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**Figure 1.**The initial setup of the underwater explosion (UNDEX) simulation with a high-pressure gas bubble in a spherical shape. (

**a**) the initial distribution of the pressure, shown in a slice plot (surfaces $y=0$ and $z=0$). Two recording points, Point 1 with the position (0.5, 0.0, 0.0) and Point 2 (0.0, 0.0, 0.5) were placed at the boundaries of the computational domain; (

**b**) a 2-D plot of the initial level-set function $\varphi $ in the x–z surface ($y=0$).

**Figure 2.**The temporal evolution of the pressure field for an initially spherical bubble in slice plots ($y=0.0$). Note that the range of the legend in each figure is different for a better display.

**Figure 3.**The pressure history recorded at the boundaries of the computational domain for an initially spherical bubble (Scenario 1). Point 1 is located at the position (0.5, 0.0, 0.0), and the position of Point 2 is (0.0, 0.0, 0.5).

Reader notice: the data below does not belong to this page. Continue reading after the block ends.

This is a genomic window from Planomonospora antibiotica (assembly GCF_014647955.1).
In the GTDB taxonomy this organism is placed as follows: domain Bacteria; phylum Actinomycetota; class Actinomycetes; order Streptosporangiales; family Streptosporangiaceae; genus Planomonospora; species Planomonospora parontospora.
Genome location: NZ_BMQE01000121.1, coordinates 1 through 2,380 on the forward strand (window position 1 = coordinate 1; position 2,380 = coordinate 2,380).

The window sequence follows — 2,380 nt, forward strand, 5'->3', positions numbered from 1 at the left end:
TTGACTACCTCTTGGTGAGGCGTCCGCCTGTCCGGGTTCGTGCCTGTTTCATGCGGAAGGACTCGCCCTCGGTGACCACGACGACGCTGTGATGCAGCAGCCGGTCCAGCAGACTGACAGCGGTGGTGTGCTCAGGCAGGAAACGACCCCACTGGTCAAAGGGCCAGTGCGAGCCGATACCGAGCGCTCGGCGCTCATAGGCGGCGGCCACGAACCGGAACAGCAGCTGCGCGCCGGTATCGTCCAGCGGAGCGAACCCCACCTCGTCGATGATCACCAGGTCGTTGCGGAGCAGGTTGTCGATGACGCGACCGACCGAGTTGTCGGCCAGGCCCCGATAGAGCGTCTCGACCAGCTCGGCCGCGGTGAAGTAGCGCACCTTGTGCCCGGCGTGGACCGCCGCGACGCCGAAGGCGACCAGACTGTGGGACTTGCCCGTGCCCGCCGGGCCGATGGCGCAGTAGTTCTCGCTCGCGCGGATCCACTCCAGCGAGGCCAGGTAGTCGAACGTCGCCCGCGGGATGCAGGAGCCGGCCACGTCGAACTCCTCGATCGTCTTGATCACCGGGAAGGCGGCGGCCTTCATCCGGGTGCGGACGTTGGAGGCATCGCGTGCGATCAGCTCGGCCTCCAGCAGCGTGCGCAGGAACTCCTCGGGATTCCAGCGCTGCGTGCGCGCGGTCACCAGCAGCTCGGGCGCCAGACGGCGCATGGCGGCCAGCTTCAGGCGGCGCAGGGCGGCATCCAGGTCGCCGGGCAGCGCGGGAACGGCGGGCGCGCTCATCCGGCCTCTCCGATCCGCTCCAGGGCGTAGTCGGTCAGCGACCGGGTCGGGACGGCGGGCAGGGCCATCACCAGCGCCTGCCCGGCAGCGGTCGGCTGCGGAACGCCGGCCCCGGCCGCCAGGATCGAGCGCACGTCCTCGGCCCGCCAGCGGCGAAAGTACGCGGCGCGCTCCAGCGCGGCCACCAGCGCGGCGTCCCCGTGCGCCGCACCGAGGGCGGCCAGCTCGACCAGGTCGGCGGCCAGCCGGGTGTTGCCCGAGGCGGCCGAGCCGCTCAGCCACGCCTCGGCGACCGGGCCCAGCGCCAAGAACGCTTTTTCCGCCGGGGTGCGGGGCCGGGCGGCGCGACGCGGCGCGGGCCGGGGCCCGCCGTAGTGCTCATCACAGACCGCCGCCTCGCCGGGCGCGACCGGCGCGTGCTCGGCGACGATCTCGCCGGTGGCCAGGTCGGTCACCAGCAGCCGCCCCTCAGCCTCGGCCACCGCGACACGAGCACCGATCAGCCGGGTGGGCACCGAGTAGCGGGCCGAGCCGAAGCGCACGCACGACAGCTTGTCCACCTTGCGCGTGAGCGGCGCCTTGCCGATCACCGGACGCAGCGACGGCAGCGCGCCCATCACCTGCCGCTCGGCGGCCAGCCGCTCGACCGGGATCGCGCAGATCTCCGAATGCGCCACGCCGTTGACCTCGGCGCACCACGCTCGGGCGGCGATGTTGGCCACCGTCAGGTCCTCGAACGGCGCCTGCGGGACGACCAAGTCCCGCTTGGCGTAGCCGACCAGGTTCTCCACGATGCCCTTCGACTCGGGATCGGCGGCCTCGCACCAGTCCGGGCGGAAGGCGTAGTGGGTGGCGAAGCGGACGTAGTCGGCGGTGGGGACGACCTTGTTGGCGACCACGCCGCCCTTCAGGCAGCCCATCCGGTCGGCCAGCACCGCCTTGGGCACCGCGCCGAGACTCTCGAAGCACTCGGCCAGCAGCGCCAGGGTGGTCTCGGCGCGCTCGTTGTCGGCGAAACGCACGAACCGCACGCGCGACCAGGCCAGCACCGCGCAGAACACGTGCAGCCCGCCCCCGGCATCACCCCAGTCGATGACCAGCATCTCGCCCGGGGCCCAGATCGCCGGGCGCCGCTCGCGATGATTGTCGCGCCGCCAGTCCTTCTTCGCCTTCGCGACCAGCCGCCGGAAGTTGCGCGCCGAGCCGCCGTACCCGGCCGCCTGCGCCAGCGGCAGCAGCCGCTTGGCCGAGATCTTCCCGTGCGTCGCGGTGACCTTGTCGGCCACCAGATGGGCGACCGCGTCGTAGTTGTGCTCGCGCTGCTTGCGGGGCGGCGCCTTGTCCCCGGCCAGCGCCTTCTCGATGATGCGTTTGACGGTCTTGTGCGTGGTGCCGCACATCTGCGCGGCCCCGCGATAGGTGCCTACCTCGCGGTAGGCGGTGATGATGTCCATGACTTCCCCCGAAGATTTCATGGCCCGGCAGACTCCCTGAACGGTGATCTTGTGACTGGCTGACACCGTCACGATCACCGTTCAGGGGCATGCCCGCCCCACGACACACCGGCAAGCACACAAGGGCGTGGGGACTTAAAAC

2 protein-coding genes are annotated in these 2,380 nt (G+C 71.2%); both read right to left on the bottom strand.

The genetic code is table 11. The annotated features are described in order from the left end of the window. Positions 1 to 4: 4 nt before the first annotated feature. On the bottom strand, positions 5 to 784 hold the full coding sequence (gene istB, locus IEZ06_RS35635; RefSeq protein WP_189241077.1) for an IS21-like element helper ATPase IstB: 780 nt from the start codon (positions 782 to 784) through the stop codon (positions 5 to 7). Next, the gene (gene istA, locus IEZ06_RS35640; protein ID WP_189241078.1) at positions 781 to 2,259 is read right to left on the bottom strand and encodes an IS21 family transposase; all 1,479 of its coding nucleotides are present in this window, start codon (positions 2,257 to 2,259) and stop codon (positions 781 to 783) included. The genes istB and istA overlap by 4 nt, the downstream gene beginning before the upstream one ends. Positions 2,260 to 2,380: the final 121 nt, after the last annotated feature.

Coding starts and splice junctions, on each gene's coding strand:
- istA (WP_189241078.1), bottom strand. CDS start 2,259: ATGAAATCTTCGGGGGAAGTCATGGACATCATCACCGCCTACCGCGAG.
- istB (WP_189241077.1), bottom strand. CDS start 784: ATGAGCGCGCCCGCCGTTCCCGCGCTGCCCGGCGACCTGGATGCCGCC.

**Figure 4.**The initial setup of the UNDEX simulation with a high-pressure gas bubble of a cylindrical shape. The configurations of the figure are similar to Figure 1.

**Figure 5.**The temporal evolution of the pressure field for an initially cylindrical bubble in slice plots ($y=0.0$). Note that the range of the legend in each figure is different for a better display.

**Figure 6.**The pressure history recorded at the boundaries of the computational domain for an initially cylindrical bubble (Scenario 2).